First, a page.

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Before we dive into what a successful external training program entails, let’s take a moment to define what external training means. In fact, most internal training (especially in highly regulated industries) is driven by compliance. It is something that people have to do. In contrast, extended corporate training – or external training – is largely voluntary and self-directed. This means that the learner is in the driver’s seat. So, who (or what) is the driver of extended corporate training?
Typically, extended enterprise learners fall into three groups:
Let’s explore each of these groups in a little more detail.
This is often the most common audience for external training and is the driving force behind the proliferation of external training programs in many industries. But why are these companies educating their customers? We’ll dive into this question in the next article in this series, but at a high level, CEd is seen as a competitive differentiator.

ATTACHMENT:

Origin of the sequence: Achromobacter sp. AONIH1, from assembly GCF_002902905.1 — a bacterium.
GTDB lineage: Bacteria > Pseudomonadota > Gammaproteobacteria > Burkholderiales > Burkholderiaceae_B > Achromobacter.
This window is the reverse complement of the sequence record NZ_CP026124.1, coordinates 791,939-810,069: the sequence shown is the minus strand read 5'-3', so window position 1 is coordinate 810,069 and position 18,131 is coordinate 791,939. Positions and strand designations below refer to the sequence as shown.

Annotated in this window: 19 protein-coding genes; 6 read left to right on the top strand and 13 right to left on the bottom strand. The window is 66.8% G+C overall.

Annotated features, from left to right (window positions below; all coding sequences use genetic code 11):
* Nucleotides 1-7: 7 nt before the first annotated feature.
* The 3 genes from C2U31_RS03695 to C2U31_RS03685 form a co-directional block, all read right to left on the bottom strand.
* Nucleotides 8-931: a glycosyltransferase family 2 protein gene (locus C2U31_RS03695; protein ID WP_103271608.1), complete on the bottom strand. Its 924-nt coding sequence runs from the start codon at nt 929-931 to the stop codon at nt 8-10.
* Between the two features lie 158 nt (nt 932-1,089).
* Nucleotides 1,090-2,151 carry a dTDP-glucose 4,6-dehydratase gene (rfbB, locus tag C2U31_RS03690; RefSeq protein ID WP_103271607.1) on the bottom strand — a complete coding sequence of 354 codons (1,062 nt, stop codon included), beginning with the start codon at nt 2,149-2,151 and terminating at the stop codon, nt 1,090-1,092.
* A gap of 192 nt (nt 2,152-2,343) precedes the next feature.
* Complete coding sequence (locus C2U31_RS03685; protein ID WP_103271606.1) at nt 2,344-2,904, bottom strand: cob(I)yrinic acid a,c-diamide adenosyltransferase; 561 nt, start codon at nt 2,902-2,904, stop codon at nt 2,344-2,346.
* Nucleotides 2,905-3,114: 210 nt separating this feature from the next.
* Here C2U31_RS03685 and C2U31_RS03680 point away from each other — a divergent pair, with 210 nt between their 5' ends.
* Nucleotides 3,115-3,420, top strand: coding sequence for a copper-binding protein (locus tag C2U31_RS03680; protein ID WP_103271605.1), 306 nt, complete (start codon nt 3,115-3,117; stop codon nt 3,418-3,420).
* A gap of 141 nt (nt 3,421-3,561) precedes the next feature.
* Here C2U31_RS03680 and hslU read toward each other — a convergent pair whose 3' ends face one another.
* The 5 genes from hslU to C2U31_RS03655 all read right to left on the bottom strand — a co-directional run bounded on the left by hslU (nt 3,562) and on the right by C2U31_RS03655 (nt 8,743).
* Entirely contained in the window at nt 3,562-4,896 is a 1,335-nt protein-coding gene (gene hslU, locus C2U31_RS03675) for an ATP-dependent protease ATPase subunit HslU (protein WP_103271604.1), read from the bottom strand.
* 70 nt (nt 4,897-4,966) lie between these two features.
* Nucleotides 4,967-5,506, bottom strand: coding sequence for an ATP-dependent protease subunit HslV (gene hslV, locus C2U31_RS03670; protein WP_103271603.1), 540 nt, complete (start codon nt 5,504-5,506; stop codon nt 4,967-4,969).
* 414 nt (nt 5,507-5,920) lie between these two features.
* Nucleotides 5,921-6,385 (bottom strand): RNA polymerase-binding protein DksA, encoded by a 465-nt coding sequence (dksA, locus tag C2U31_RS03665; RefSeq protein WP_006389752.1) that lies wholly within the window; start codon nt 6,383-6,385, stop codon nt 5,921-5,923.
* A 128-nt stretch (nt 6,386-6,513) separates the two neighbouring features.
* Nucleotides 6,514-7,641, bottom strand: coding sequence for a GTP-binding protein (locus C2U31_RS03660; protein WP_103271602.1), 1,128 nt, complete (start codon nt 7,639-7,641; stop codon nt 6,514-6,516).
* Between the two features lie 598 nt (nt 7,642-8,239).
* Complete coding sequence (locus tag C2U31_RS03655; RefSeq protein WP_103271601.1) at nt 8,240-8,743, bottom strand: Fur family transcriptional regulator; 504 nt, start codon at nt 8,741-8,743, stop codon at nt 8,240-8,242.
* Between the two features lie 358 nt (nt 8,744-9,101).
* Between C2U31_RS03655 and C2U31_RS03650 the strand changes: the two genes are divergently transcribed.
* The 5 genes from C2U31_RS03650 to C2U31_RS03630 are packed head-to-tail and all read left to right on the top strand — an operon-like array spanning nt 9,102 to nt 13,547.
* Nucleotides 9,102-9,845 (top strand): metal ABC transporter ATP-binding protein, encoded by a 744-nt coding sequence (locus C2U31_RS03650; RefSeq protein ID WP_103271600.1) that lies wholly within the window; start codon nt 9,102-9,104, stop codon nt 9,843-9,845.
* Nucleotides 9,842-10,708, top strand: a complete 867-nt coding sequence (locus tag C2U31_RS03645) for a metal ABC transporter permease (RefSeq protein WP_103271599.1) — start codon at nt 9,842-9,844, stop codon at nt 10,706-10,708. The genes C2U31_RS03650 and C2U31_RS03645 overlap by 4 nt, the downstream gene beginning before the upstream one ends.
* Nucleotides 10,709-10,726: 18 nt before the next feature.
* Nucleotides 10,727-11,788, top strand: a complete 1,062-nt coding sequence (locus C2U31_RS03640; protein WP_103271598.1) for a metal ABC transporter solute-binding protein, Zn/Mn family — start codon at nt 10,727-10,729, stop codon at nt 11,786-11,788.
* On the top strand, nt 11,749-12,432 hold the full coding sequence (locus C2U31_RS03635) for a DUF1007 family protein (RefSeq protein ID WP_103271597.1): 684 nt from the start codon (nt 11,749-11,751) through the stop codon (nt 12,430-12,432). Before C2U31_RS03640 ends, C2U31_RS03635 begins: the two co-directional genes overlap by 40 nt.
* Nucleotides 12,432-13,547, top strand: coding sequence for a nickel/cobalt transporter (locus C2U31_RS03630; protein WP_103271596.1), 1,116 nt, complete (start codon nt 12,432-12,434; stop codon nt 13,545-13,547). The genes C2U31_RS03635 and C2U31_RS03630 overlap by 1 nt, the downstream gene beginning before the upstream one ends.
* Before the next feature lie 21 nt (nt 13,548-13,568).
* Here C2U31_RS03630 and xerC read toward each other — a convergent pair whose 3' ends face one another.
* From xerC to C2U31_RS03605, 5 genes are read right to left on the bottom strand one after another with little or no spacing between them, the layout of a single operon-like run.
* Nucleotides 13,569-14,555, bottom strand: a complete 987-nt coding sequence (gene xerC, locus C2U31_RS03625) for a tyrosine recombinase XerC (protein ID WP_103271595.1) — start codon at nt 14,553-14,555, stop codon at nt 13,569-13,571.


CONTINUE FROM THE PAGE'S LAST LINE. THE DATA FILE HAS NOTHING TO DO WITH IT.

Here are some of the ways CEd is being used in different industries to provide measurable results:
These are individuals and organizations that sell, service, or support the products or solutions of other organizations. They are often an extension of your brand or act as resellers of your products or services. Some typical types of partners include:
In most cases, the north star of partnership training is to drive revenue for your product or service from a regular partner. But it can also be used to expand your brand and attract new partners. Typical integrations include revenue technology stacks (CRM, eCommerce gateways), or specific partner software usage.
There are many audiences that could be listed here (e.g., franchise training as an example), but the two main audiences we want to focus on are：Training Companies and Associations.
Training companies are companies whose core business is selling training. In the last three years, as training delivery opportunities have shifted, many of these companies have moved from face-to-face delivery to online delivery, so sometimes these companies also use other software such as training management systems (TMS) or specialized tools for instructor-led training (ILT) management. This is a very broad category that can include companies such as B2C,B2B,B2B2C,B2B2B and many more categories.
Associations usually train members from outside the organization and can be non-profit or for-profit. For example, if you train volunteers at a non-profit organization, it is usually not revenue-focused, whereas an e-commerce course program for union members is revenue-focused.
Association training can be very niche and specific, but generally the focus is on promotion related to a program or similar to a training company with an e-commerce/profitability/revenue perspective.
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